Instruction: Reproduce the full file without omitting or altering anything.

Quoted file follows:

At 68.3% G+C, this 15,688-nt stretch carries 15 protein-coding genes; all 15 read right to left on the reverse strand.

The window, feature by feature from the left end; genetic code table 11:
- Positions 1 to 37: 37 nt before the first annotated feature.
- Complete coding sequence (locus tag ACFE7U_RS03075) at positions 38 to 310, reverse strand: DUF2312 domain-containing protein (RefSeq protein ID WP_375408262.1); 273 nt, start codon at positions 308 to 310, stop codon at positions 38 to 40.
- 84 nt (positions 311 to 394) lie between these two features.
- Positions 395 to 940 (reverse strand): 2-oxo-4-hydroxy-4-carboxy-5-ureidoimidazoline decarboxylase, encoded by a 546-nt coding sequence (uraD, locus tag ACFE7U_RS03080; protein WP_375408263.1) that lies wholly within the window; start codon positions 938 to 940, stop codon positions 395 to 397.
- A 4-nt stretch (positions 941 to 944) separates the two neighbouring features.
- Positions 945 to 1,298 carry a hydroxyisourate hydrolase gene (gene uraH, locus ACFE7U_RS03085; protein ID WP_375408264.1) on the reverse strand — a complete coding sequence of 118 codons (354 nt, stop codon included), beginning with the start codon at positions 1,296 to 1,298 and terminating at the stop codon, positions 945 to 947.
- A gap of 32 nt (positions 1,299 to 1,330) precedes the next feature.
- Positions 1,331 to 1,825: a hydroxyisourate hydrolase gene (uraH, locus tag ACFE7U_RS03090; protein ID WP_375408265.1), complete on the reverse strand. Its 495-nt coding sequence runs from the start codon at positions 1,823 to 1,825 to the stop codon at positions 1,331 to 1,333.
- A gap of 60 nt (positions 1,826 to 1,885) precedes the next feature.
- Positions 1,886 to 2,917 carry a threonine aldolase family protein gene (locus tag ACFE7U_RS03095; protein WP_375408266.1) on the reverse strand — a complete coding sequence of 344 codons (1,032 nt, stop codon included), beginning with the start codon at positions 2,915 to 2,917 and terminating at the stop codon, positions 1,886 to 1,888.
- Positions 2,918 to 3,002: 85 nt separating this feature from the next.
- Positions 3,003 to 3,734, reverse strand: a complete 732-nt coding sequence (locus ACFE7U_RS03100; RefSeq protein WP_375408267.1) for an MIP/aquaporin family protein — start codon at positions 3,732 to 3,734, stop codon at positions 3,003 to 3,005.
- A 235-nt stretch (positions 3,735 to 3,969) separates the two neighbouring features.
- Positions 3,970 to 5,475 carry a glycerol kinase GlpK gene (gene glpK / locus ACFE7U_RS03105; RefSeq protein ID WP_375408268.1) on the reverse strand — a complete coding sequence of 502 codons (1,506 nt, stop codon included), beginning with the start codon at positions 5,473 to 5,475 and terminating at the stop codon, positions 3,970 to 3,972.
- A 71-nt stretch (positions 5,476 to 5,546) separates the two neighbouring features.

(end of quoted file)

At 68.3% G+C, this 15,688-nt stretch carries 15 protein-coding genes; all 15 read right to left on the reverse strand.

The window, feature by feature from the left end; genetic code table 11:
- Positions 1 to 37: 37 nt before the first annotated feature.
- Complete coding sequence (locus tag ACFE7U_RS03075) at positions 38 to 310, reverse strand: DUF2312 domain-containing protein (RefSeq protein ID WP_375408262.1); 273 nt, start codon at positions 308 to 310, stop codon at positions 38 to 40.
- 84 nt (positions 311 to 394) lie between these two features.
- Positions 395 to 940 (reverse strand): 2-oxo-4-hydroxy-4-carboxy-5-ureidoimidazoline decarboxylase, encoded by a 546-nt coding sequence (uraD, locus tag ACFE7U_RS03080; protein WP_375408263.1) that lies wholly within the window; start codon positions 938 to 940, stop codon positions 395 to 397.
- A 4-nt stretch (positions 941 to 944) separates the two neighbouring features.
- Positions 945 to 1,298 carry a hydroxyisourate hydrolase gene (gene uraH, locus ACFE7U_RS03085; protein ID WP_375408264.1) on the reverse strand — a complete coding sequence of 118 codons (354 nt, stop codon included), beginning with the start codon at positions 1,296 to 1,298 and terminating at the stop codon, positions 945 to 947.
- A gap of 32 nt (positions 1,299 to 1,330) precedes the next feature.
- Positions 1,331 to 1,825: a hydroxyisourate hydrolase gene (uraH, locus tag ACFE7U_RS03090; protein ID WP_375408265.1), complete on the reverse strand. Its 495-nt coding sequence runs from the start codon at positions 1,823 to 1,825 to the stop codon at positions 1,331 to 1,333.
- A gap of 60 nt (positions 1,826 to 1,885) precedes the next feature.
- Positions 1,886 to 2,917 carry a threonine aldolase family protein gene (locus tag ACFE7U_RS03095; protein WP_375408266.1) on the reverse strand — a complete coding sequence of 344 codons (1,032 nt, stop codon included), beginning with the start codon at positions 2,915 to 2,917 and terminating at the stop codon, positions 1,886 to 1,888.
- Positions 2,918 to 3,002: 85 nt separating this feature from the next.
- Positions 3,003 to 3,734, reverse strand: a complete 732-nt coding sequence (locus ACFE7U_RS03100; RefSeq protein WP_375408267.1) for an MIP/aquaporin family protein — start codon at positions 3,732 to 3,734, stop codon at positions 3,003 to 3,005.
- A 235-nt stretch (positions 3,735 to 3,969) separates the two neighbouring features.
- Positions 3,970 to 5,475 carry a glycerol kinase GlpK gene (gene glpK / locus ACFE7U_RS03105; RefSeq protein ID WP_375408268.1) on the reverse strand — a complete coding sequence of 502 codons (1,506 nt, stop codon included), beginning with the start codon at positions 5,473 to 5,475 and terminating at the stop codon, positions 3,970 to 3,972.
- A 71-nt stretch (positions 5,476 to 5,546) separates the two neighbouring features.